guest post by Tomi Johnson
Last time I told you how a random walk called the ‘uniform escape walk’ could be used to analyze a network. In particular, Google uses it to rank nodes. For the case of an undirected network, the steady state of this random walk tells us the degrees of the nodes—that is, how many edges come out of each node.
Now I’m going to prove this to you. I’ll also exploit the connection between this random walk and a quantum walk, also introduced last time. In particular, I’ll connect the properties of this quantum walk to the degrees of a network by exploiting its relationship with the random walk.
This is pretty useful, considering how tricky these quantum walks can be. As the parts of the world that we model using quantum mechanics get bigger and have more complicated structures, like biological network, we need all the help in understanding quantum walks that we can get. So I’d better start!
Starting with any (simple, connected) graph, we can get an old-fashioned ‘stochastic’ random walk on this graph, but also a quantum walk. The first is the uniform escape stochastic walk, where the walker has an equal probability per time of walking along any edge leaving the node they are standing at. The second is the related quantum walk we’re going to study now. These two walks are generated by two matrices, which we called and The good thing is that these matrices are similar, in the technical sense.
We studied this last time, and everything we learned is summarized here:
• is a simple graph that specifies
• the adjacency matrix (the generator of a quantum walk) with elements equal to unity if nodes and are connected, and zero otherwise (), which subtracted from
• the diagonal matrix of degrees gives
• the symmetric Laplacian (generator of stochastic and quantum walks), which when normalized by returns both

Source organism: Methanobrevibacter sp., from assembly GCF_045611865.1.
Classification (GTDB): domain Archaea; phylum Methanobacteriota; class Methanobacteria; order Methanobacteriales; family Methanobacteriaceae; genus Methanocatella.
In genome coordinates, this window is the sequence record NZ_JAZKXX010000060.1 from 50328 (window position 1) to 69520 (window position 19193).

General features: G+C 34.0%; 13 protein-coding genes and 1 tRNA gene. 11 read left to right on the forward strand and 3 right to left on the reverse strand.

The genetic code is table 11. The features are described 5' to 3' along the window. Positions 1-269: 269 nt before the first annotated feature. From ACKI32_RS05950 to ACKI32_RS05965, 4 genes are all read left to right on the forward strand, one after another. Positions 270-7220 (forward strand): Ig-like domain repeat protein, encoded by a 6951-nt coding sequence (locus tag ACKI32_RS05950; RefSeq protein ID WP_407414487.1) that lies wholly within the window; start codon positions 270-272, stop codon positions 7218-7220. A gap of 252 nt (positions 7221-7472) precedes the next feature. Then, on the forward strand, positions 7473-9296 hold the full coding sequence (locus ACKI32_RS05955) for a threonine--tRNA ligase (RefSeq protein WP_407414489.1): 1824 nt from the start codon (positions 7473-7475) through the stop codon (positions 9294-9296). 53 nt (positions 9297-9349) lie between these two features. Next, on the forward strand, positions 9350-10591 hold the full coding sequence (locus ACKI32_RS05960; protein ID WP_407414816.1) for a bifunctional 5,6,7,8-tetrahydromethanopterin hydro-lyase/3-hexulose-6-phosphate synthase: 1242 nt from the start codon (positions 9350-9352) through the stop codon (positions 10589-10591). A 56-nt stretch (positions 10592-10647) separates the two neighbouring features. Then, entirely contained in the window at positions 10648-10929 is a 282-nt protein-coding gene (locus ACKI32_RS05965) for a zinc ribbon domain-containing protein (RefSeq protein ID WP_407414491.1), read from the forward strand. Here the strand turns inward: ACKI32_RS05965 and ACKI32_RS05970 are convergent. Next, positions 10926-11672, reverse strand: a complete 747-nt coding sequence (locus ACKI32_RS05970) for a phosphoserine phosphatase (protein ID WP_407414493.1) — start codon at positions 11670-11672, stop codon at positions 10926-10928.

• the generator of the uniform escape stochastic walk and
• the quantum walk generator to which it is similar!
Now I hope you remember where we are. Next I’ll talk you through the mathematics of the uniform escape stochastic walk and how it connects to the degrees of the nodes in the large-time limit. Then I’ll show you how this helps us solve aspects of the quantum walk generated by
The uniform escape stochastic walk generated by is popular because it has a really useful stationary state.
To recap from Part 20
of the network theory
series, a stationary state
of a stochastic walk is one that does not change in time. By the master equation
the stationary state must be an eigenvector of with eigenvalue
A fantastic pair of theorems hold:
• There is always a unique (up to multiplication by a positive number) positive eigenvector of with eigenvalue That is, there is a unique stationary state
• Regardless of the initial state any solution of the master equation approaches this stationary state in the large-time limit:
To find this unique stationary state, consider the Laplacian which is both infinitesimal stochastic and symmetric. Among other things, this means the rows of sum to zero:
Thus, the ‘all ones’ vector is an eigenvector of with zero eigenvalue:
Inserting the identity into this equation we then find is a zero eigenvector of :
Therefore we just need to normalize this to get the large-time stationary state of the walk:
If we write for the basis vector that is zero except at the ith node of our graph, and 1 at that node, the inner product is large-time probability of finding a walker at that node. The equation above implies this is proportional to the degree of node
We can check this for the following graph:
We find that is
which implies large-time probability for nodes and and for nodes and Comparing this to the original graph, this exactly reflects the arrangement of degrees, as we knew it must.
The quantum walk
Next up is the quantum walk generated by Not a lot is known about quantum walks on networks of arbitrary geometry, but below we’ll see some analytical results are obtained by exploiting the similarity of and
Where to start? Well, let’s start at the bottom, what quantum physicists call the ground state. In contrast to stochastic walks, for a quantum walk every eigenvector of is a stationary state of the quantum walk. (In Puzzle 5, at the bottom of this page, I ask you to prove this). The stationary state is of particular interest physically and mathematically. Physically, since eigenvectors of the correspond to states of well-defined energy equal to the associated eigenvalue, is the state of lowest energy, energy zero, hence the name ‘ground state’. (In Puzzle 3, I ask you to prove that all eigenvalues of are non-negative, so zero really does correspond to the ground state.)
Mathematically, the relationship between eigenvectors implied by the similarity of and means
So in the ground state, the probability of our quantum walker being found at node is